Waseda Frontline Research Vol.15: Aiming to organize the legal system related to state responsibility (Part 1 of 2)

Waseda Frontline Research Vol.15: Aiming to organize the legal system related to state responsibility (Part 1 of 2)

Mon, May 15, 2017
Waseda Frontline Research Vol.15: Aiming to organize the legal system related to state responsibility (Part 1 of 2)

Researcher on international law
Hiroyuki Banzai, Professor, Faculty of Law

Discussing Professor Banzai’s book Study on the Responsibility for Internationally Wrongful Acts,” a compilation of state responsibility theory

banzaisennsei1-1In November 2016, Professor Hiroyuki Banzai received the Adachi Memorial Award, which recognizes outstanding achievements in international law research, for his book “Study on the Responsibility for Internationally Wrongful Acts.” The book serves to systematize the laws of state responsibility based on approximately 40 years of debate by the International Law Commission during the formulation of the Articles on Responsibility of States for Internationally Wrongful Acts (referred to below as Articles on Responsibility of States).The Center for Research Strategy asked Professor Banzai about how to perceive responsibility for internationally wrongful acts amid wavering international relations, for instance, between Japan and South Korea as well as Japan and the US. 

(Date of interview: January 7, 2017)

Wrongful acts committed by states

To begin with, “inter” in international means “between,” so international laws are based on conventions between nations. In principle, therefore, states are responsible for international wrongful acts. However, a state itself does not have any physical form, and actions by a state always seem as if they were carried out by someone specific.There are difficult problems inherent in state responsibility: What is regarded as an act of state, and what are the conditions the conditions to hold a state accountable for violating international law and to generate responsibility?On the other hand, not only states but also individuals can sometimes be held responsible. If a country starts a war of aggression, the decision makers of this war will also find themselves subject to judgement. International organizations such as the United Nations can also be held responsible if some kind of damage occurs as a result of actions based on a UN resolution.

Under international law, a state is held responsible in a breach of obligation of some kind. A breach of obligation points to any differences between the demands upon a state according to international law and the actions actually taken. For example, the inviolability of embassies is recognized in every country in the world. If it a mob attacks an embassy of some country in Japan, the Japanese government is obliged to take due care to protect that embassy, say, by deploying police. Failure to meet this obligation would incur responsibility.


Photo: Professor Banzai in his office, discussing his book, which received the 49th Adachi Memorial Award. This award is associated with the achievements of diplomat and scholar of international law, Mineichiro Adachi, who served as president of the Permanent Court of International Justice (PCIJ) before the Second World War. The award is presented in recognition of outstanding performance in international law research. At the award ceremony in Tokyo, Professor Hiroyuki Banzai received the 49th Adachi Memorial Award for his book “Study on the Responsibility for Internationally Wrongful Acts (Seibundoh Publishing).” (Source: Digital Mainichi, November 22, 2016 (Tokyo evening edition), partly edited)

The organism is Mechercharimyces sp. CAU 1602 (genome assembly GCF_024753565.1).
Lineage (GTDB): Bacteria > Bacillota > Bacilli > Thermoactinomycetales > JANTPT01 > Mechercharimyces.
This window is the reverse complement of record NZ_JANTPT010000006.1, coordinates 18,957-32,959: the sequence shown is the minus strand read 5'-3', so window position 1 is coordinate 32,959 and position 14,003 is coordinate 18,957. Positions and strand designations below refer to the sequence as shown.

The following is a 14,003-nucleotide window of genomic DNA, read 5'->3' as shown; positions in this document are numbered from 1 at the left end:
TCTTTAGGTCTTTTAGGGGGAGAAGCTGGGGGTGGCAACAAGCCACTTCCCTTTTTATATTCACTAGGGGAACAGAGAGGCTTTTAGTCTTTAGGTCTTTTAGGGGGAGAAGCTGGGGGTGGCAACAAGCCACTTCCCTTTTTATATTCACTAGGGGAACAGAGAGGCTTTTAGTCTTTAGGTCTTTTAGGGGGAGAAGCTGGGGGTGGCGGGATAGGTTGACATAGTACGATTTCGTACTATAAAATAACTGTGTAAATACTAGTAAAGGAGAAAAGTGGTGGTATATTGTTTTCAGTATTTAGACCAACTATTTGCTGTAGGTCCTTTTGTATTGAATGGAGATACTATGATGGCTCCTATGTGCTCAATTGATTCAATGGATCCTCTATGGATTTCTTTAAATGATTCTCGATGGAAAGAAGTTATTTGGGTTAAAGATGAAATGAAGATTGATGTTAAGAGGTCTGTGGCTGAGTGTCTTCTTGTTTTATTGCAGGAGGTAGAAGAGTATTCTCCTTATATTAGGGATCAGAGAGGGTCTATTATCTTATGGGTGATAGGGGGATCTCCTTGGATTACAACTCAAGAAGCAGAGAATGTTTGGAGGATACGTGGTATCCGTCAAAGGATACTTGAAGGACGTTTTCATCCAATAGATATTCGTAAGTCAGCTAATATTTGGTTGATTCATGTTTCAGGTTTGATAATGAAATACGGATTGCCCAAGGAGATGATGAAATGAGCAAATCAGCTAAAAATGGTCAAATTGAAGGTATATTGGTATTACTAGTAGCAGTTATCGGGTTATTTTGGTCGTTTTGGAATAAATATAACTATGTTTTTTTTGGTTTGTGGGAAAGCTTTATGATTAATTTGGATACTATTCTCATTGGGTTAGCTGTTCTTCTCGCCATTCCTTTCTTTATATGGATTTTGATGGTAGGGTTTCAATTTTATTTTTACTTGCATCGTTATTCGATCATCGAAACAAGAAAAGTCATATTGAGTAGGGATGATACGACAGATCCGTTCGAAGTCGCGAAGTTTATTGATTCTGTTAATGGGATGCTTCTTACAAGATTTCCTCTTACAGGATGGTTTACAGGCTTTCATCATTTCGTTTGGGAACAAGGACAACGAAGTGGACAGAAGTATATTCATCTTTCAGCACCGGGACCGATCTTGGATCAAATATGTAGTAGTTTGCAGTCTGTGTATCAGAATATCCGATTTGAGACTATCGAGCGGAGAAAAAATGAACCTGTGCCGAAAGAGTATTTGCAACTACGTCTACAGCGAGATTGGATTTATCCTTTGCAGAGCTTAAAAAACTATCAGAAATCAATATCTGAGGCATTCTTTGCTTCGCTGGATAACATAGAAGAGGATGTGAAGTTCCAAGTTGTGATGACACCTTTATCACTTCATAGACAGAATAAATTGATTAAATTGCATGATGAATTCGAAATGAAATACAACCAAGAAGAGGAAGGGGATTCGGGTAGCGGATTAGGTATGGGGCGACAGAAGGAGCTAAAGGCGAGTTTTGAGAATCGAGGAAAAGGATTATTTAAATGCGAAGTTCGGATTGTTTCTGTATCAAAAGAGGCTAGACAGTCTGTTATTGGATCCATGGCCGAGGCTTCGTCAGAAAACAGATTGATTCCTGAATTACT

Specified treaties and unwritten customary laws

International laws are conventions between countries, but the main kinds, academically referred to as sources of law, are treaties and customary laws. Treaties are written conventions between countries including bilateral treaties, such as the Japan-US Security Treaty, and multilateral treaties like the United Nations Charter, which involves almost every country in the world. The Paris Agreement is another recently adopted multilateral treaty on climate change. In contrast, there are unwritten customary laws, which all countries must obey even though they are not explicitly stipulated. A typical example of customary international law is the commitment to non-interventionism, which prohibits interference in the domestic issues of other countries.

There was a major trend regarding customary international laws starting in the 1960s, when African nations began to declare independence one after another. Because customary laws exist as unwritten laws, it is difficult to know what constitutes a customary law in places such as emerging nations, where books and documents are not accumulated. In addition, customary laws benefited Western countries which colonized other countries in the past. To improve this situation, there was a strong demand to codify these unwritten customary laws.

Nearly 40 years of debate by the International Law Commission

In the process of turning unwritten customary laws into written treaties, all United Nations member states are given the chance to express their opinions. When it comes to expressing opinions on this treaty drafting, all countries are on equal footing, whether large or small, and each country has one vote. In this way, the will of every country is reflected in the drafts by the International Law Commission.

At the core of this process is the United Nations General Assembly, while the auxiliary body for carrying out the practical work of codification is the International Law Commission. In the actual process, the International Law Commission first deliberates and puts together a draft every spring. This draft is then examined in autumn by the United Nations General Assembly, particularly the Sixth Committee, which is its legal committee. The Sixth Committee receives official comments on the draft from representatives of the 194 member countries, and the International Law Commission makes further revision of the draft based on these comments.